Rental companies provide insurance if you don’t have any. This insurance is more expensive (usually doubling the rental cost) but its nice to have a no questions asked coverage in case anything happened…also its legally required to have some form of insurance when traveling on the road. :) Cheers!

  2. Great insight, Logan. Especially about tiny houses and bicycles being “human size” and “enough”. I’m building a tiny house and I’m a lifetime cyclist – and public transport user – and *gulp* I’m taking the bold move and buying land in rural Australia.

  3. Agreed with all the benefits of biking, and you didn’t even include the endorphin rush or the clarity of mind that comes after a good ride!
    As for rental cars – we were car-free for about 5 years, but at the end of that time we were accepting rides from friends and neighbors, renting cars, and borrowing cars quite a bit to do more of the things we enjoy (camping, golfing, visiting friends & family).
    We found that buying an inexpensive (ok, cheap) old used car was the better solution for us. If you pay in cash for an older car, the insurance is minimal. We appreciate the freedom of having our own car now, and the ability to be spontaneous with travel.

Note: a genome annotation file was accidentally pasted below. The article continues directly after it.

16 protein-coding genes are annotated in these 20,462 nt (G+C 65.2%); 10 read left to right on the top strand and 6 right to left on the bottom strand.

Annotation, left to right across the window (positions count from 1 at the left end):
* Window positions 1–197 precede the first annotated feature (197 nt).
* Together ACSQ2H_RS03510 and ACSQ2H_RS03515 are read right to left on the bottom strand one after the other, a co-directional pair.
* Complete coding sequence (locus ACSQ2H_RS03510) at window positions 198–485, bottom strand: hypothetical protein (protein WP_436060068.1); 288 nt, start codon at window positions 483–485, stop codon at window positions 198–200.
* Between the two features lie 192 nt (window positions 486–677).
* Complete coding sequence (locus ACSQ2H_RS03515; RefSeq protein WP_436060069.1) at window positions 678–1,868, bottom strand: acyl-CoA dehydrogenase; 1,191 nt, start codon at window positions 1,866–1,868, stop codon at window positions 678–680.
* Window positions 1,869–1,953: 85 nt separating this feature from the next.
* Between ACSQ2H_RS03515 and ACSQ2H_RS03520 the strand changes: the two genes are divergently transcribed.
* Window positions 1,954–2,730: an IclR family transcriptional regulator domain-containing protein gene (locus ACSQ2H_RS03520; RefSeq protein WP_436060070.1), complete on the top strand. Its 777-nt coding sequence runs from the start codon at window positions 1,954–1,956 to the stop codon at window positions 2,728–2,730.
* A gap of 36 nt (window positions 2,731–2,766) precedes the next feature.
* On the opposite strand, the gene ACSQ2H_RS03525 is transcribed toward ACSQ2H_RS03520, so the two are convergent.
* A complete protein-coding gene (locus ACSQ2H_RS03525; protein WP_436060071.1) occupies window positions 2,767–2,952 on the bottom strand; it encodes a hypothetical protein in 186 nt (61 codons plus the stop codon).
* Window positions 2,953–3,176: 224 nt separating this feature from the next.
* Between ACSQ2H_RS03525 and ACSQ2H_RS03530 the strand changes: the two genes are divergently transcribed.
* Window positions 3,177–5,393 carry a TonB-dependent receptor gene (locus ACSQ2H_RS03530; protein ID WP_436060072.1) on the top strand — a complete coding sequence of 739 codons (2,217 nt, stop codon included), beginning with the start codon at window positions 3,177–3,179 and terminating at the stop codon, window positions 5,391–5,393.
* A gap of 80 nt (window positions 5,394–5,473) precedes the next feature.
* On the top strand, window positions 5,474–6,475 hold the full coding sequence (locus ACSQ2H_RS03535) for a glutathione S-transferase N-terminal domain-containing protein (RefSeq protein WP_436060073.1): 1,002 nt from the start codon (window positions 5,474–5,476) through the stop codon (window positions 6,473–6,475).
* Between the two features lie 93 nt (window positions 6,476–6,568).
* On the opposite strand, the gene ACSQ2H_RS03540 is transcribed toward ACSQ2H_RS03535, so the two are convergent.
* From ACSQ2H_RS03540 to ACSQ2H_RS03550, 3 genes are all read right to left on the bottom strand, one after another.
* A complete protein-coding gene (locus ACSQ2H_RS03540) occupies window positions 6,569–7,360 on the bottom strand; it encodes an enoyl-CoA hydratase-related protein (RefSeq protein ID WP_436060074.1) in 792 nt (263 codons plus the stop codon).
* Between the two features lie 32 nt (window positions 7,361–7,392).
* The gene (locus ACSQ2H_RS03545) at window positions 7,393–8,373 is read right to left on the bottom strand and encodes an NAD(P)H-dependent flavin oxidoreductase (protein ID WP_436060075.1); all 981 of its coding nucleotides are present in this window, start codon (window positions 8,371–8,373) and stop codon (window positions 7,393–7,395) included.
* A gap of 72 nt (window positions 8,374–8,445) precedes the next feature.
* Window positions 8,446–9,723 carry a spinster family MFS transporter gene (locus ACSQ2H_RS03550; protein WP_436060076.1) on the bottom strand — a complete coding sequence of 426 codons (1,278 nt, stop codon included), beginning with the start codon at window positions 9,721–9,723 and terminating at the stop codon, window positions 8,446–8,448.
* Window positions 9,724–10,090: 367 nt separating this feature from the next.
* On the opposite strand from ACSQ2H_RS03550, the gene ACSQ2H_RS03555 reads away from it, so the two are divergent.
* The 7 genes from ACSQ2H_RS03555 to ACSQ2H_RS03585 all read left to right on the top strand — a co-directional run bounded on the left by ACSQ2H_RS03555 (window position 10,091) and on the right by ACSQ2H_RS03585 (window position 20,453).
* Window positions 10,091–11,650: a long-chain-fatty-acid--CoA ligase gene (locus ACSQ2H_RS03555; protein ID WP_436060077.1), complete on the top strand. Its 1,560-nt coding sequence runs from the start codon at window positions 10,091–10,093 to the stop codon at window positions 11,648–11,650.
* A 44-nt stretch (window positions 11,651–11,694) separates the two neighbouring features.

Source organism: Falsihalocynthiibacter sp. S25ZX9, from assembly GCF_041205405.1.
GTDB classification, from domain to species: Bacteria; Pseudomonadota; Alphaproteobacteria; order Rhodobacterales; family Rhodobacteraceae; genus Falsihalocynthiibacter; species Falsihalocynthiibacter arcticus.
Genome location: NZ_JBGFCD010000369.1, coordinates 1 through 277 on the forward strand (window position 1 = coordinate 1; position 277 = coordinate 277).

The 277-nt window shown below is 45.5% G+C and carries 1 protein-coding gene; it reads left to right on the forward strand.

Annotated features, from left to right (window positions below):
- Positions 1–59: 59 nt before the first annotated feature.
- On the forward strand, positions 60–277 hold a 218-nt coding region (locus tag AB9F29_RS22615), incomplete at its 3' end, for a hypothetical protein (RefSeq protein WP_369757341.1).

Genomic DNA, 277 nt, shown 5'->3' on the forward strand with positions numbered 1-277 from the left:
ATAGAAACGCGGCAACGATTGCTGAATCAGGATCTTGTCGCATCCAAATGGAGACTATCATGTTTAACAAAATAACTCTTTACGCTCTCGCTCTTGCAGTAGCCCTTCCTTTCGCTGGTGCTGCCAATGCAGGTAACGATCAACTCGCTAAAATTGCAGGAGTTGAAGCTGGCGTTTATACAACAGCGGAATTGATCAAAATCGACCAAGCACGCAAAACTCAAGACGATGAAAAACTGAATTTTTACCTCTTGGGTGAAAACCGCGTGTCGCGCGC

4. Hi Logan (and Tammy)! I’ve been following Rowdy Kittens for a while, but just recently became aware of Logan’s blog through Twitter. Excited to peruse. I would love to know how the various places you guys have lived since going “tiny” has affected bicycling. Tammy mentions it a little in her blog from time to time, but would love to know about the different landscapes (flat vs. hills), infrastructure (bike lanes, racks), and home placement (distance to stores, town) that you guys have experienced and how, if at all, it affects your riding. I’m trying to bike more as an alternative form of transportation, and I’m finding the hills and distance to work challenging (hoping that’s largely a product of St. Louis’ hot summers, though the 6+ mile trek won’t change just because the leaves fall). I love biking inspiration!

  5. As an alternative to a tiny stand-alone family dwelling, consider an urban apartment, which is far more energy efficient. And, of course, in a dense urban environment, anything you can possibly need is within cycle distance.

    • I’ve tried this in different cities Greg and there are benefits and disadvantages to this approach. I definitely missed my green space in my apartment living but this may have had to do with my location. :)

  6. Hi. I stumbled across your blog and wanted to comment re Rebecca’s statement on a challenging commute. I recently was diagnosed with MS and having struggled with fatigue and riding, I decided to buy a Gazelle Orange X2 electric bike. I am now able to commute to work (including a few fairly serious hills), my husband and I are also planning some bike touring. In short, I have my life and independence back, the environmental cost is minimal compared to a car or even public transport (I used to catch the bus to work). I believe that, although not for everyone, a good quality (legal) electric bike is a great alternative for a lot of people, older, not fit as they would like or people with medical conditions that require a little extra assistance.
    Just my thoughts on the topic.